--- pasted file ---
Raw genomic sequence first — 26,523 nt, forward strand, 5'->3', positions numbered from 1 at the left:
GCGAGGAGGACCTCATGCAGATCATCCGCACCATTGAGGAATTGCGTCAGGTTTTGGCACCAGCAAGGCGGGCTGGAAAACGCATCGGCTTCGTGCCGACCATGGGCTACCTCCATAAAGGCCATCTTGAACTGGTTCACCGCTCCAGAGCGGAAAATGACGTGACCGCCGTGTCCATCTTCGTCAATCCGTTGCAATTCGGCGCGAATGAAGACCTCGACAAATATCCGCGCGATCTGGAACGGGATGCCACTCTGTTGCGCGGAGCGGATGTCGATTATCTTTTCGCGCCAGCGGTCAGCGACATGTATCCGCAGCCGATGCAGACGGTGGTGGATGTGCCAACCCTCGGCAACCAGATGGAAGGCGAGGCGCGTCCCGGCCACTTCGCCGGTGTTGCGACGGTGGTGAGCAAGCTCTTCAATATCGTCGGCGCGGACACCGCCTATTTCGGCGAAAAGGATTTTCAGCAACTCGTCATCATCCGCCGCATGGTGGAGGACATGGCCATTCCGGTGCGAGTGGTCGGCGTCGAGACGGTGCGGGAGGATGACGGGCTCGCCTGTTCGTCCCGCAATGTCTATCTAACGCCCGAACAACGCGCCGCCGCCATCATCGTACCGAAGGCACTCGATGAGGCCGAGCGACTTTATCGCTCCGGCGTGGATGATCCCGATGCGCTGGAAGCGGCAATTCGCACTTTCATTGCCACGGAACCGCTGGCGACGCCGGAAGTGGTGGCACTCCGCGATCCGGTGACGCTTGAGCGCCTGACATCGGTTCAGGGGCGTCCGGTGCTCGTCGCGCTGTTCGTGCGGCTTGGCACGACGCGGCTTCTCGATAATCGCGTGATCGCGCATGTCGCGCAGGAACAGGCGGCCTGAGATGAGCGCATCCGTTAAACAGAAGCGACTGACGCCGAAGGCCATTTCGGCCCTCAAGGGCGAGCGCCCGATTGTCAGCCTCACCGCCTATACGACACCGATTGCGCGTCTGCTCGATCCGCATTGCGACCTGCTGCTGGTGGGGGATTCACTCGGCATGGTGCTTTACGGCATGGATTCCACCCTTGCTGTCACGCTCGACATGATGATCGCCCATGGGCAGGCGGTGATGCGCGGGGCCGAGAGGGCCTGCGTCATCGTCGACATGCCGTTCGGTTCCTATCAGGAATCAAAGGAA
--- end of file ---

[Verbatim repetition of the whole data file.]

Raw genomic sequence first — 26,523 nt, forward strand, 5'->3', positions numbered from 1 at the left:
GCGAGGAGGACCTCATGCAGATCATCCGCACCATTGAGGAATTGCGTCAGGTTTTGGCACCAGCAAGGCGGGCTGGAAAACGCATCGGCTTCGTGCCGACCATGGGCTACCTCCATAAAGGCCATCTTGAACTGGTTCACCGCTCCAGAGCGGAAAATGACGTGACCGCCGTGTCCATCTTCGTCAATCCGTTGCAATTCGGCGCGAATGAAGACCTCGACAAATATCCGCGCGATCTGGAACGGGATGCCACTCTGTTGCGCGGAGCGGATGTCGATTATCTTTTCGCGCCAGCGGTCAGCGACATGTATCCGCAGCCGATGCAGACGGTGGTGGATGTGCCAACCCTCGGCAACCAGATGGAAGGCGAGGCGCGTCCCGGCCACTTCGCCGGTGTTGCGACGGTGGTGAGCAAGCTCTTCAATATCGTCGGCGCGGACACCGCCTATTTCGGCGAAAAGGATTTTCAGCAACTCGTCATCATCCGCCGCATGGTGGAGGACATGGCCATTCCGGTGCGAGTGGTCGGCGTCGAGACGGTGCGGGAGGATGACGGGCTCGCCTGTTCGTCCCGCAATGTCTATCTAACGCCCGAACAACGCGCCGCCGCCATCATCGTACCGAAGGCACTCGATGAGGCCGAGCGACTTTATCGCTCCGGCGTGGATGATCCCGATGCGCTGGAAGCGGCAATTCGCACTTTCATTGCCACGGAACCGCTGGCGACGCCGGAAGTGGTGGCACTCCGCGATCCGGTGACGCTTGAGCGCCTGACATCGGTTCAGGGGCGTCCGGTGCTCGTCGCGCTGTTCGTGCGGCTTGGCACGACGCGGCTTCTCGATAATCGCGTGATCGCGCATGTCGCGCAGGAACAGGCGGCCTGAGATGAGCGCATCCGTTAAACAGAAGCGACTGACGCCGAAGGCCATTTCGGCCCTCAAGGGCGAGCGCCCGATTGTCAGCCTCACCGCCTATACGACACCGATTGCGCGTCTGCTCGATCCGCATTGCGACCTGCTGCTGGTGGGGGATTCACTCGGCATGGTGCTTTACGGCATGGATTCCACCCTTGCTGTCACGCTCGACATGATGATCGCCCATGGGCAGGCGGTGATGCGCGGGGCCGAGAGGGCCTGCGTCATCGTCGACATGCCGTTCGGTTCCTATCAGGAATCAAAGGAA